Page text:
''American Idol'' premiere recap
Late Tuesday afternoon, about two hours before the season premiere of American Idol, I put on my workout gear and running shoes and dragged myself to the gym. I know this sounds like odd preparation for the sedentary task of watching TV (and then sitting in front of a computer and writing about watching TV), but the Idol season can be long and unforgiving, and when there's a chance the soundtrack to your day job might include Haley Scarnato warbling ''Turn the Beat Around,'' physical stamina is a must.
So anyhow, as I plugged away on the treadmill, trying to ignore my exhaustion by focusing on my special (and by special, I mean Fantasia-heavy) ''Idol workout mix,'' something occurred to me: The start of the Idol season is a lot like recommitting oneself to fitness excellence after seven months of sloth.
There's at least a little bit of dread: ''Wait, Idol's back already? What if this season is a bust? What if there's nobody in the finals I want to root for? What if Simon makes fun of a mentally challenged kid at the auditions again?'' There's most certainly pain: Milo Turk's ''No Sex Allowed'' was a triple assault on my ears, my eyes, and any love I may have ever felt for novelty songs. There might be a few tears: Oh, Temptress Browne, I'd have joined that group hug in a skinny minute! (More on that in a moment.) But by the time you're finished with the workout (or, yes, the season premiere), you realize something: ''Hey, I'm suddenly chock-full of endorphins. I feel amazing. I'm going to go back tomorrow, and at least twice a week from now until the end of May!''
Okay, maybe I'm a little crazy. But maybe I'm also a little psychic. Because bam! doesn't Idol go and kick off its seventh season by showcasing 19-year-old Joey Catalano, who lost 204 pounds before showing up for his successful (if not particularly memorable) rendition of Maroon 5's ''Sunday Morning''? As the guy admitted to the camera that ''something in me is on fire,'' I was thinking pretty much the same thing. (Except for me, the burning sensation was in my hamstring.)
What's more, Idol itself seemed leaner and meaner as it spent two hours highlighting the best and worst Philadelphia had to offer. For starters, the show's producers seem to finally have taken note of what I (and scads of you message-board posters) have been calling for over the past several seasons: a more balanced talent-to-train-wreck ratio in the audition rounds. According to Seacrest, the City of Brotherly Love produced 29 golden tickets, and we got to see 10 of those auditions.
The best of the bunch was undoubtedly Kristy Lee Cook. I'll admit, after the lovely, blond Oregonian spent her interview package professing her love of horses and hiking and cage fighting, I was bracing myself for a saccharine Carrie Underwood imitator, but boy, was I wrong. Kristy Lee's ''Amazing Grace'' was as controlled as it was uncontrived. The way she ducked low on the last note of ''wretch like me'' gave me the best kind of chills, and Simon astutely pointed out there's a twist of '60s soul beneath her country packaging. Could we be looking at a Shelby Lynne for the Idol generation?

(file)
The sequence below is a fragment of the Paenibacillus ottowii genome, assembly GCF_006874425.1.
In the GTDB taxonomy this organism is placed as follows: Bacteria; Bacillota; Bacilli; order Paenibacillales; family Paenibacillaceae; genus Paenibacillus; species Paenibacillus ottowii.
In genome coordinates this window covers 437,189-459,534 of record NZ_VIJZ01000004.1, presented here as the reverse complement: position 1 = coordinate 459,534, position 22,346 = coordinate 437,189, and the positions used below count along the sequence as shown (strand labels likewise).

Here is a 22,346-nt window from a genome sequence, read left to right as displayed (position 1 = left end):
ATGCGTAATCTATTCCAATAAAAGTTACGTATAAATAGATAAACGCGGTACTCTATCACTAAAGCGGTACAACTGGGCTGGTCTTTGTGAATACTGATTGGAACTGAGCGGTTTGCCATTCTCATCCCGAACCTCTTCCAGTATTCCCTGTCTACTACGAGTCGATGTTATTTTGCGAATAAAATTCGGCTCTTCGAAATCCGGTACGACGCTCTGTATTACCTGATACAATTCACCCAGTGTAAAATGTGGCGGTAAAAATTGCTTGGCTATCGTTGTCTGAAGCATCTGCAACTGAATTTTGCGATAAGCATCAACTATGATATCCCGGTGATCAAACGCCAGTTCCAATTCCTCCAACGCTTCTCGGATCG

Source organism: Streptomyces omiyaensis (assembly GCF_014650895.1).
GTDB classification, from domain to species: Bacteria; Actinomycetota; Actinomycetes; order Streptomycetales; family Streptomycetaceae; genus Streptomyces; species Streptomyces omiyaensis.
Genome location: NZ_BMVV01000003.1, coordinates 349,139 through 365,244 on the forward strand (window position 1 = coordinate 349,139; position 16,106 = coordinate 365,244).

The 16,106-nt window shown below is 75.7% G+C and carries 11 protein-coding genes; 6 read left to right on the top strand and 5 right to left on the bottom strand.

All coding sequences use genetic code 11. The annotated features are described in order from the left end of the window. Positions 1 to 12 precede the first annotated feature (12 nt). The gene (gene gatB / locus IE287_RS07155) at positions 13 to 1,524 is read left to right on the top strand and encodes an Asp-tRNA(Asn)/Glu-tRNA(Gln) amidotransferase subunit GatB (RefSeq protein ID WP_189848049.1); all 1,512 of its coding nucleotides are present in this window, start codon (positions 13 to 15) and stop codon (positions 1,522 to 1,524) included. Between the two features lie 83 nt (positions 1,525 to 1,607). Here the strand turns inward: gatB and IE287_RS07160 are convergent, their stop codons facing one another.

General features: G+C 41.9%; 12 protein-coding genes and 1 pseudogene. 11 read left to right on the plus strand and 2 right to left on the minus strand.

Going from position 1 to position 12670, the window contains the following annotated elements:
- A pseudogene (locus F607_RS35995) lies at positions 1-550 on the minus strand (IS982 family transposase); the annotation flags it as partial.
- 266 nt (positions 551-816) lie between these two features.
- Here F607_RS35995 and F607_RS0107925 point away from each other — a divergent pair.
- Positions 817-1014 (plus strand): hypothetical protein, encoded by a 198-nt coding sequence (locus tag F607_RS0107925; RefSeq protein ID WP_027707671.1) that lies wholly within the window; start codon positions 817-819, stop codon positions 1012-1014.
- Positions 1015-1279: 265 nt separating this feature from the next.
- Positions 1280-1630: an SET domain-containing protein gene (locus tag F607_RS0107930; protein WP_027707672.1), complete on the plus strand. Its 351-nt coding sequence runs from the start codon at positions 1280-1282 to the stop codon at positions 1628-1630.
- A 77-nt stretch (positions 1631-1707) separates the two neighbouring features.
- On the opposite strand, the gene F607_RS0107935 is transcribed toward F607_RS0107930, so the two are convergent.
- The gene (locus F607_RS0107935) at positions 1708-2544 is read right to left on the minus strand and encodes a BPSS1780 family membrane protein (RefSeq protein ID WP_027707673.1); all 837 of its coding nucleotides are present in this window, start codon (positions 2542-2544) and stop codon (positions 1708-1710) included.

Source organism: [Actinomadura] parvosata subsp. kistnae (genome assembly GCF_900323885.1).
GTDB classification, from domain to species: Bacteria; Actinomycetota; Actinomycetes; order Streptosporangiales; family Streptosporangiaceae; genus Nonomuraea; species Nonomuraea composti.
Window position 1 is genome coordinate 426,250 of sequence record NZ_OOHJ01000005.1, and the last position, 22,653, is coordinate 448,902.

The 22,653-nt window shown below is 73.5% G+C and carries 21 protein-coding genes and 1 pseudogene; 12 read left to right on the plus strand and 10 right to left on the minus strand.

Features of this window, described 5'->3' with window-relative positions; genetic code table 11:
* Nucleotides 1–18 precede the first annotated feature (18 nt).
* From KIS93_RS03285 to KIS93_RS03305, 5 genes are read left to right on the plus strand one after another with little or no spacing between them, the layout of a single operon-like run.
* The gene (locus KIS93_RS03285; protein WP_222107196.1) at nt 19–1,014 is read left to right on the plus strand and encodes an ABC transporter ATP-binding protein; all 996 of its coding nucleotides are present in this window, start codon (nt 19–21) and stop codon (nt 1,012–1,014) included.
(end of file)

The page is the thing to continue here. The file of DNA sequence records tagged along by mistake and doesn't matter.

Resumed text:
Junot Joyner and Jose Candelaria combined got about half of Kristy Lee's screen time, but their respective renditions of ''I Guess That's Why They Call It the Blues'' and Toni Braxton's ''Unbreak My Heart'' (in Spanish!) were no less memorable. Junot was so clear and unfussy on his Elton John cover that I worry he could be underappreciated by today's melisma-loving audiences. And while Jose might want to rethink his choice of a leather bowling shirt for broadcast television, let's not forget that Jennifer Hudson's hot-pink sartorial sin from early in season 3 didn't stop her from winning an Oscar.
Speaking of awards, we also have a front-runner for this season's Most Emotionally Compelling Backstory in 26-year-old wedding singer Angela Martin. After watching the heartbreaking package about her young daughter's struggle with Rett syndrome, I jotted down on my notebook in all caps, ''PLEASE BE GOOD.'' And thankfully, she was. Maybe not good enough to win Idol's seventh season as Simon constructively noted, Angela needs to ''de-weddingize'' the overzealous vocal affectations she brought to ''Signed, Sealed, Delivered'' but watching her get tackled by her tearful, squealing family and friends as she left the audition with her golden ticket was the episode's high point. (And Ryan's subsequent remark ''So day one ended on a high: Angela made it through, and I got a new handbag'' may have been the episode's funniest.)
Indeed, the show's producers seemed more willing tonight to let the comedy unspool organically, and that meant fewer instances of gimmicky contestants with nothing more to offer than a desperate need to be on national television. And even those moments turned out to be moderately amusing, thanks to the judges' retorts and reactions. I loved the way Simon's exhausted ''Why should I bother listening to this?'' left that dude who looked like a rejected extra from 300 with nothing better to say than '' 'Cause it might've been entertaining.'' No, actually, it wouldn't have. Oh, and another thing: I saw Steve Carell get his chest hair waxed to sickeningly funny effect back in 2005 during The 40-Year-Old Virgin. You, sir (whose name I refuse to type), are no Steve Carell!
NEXT: Hey, Paula, be careful!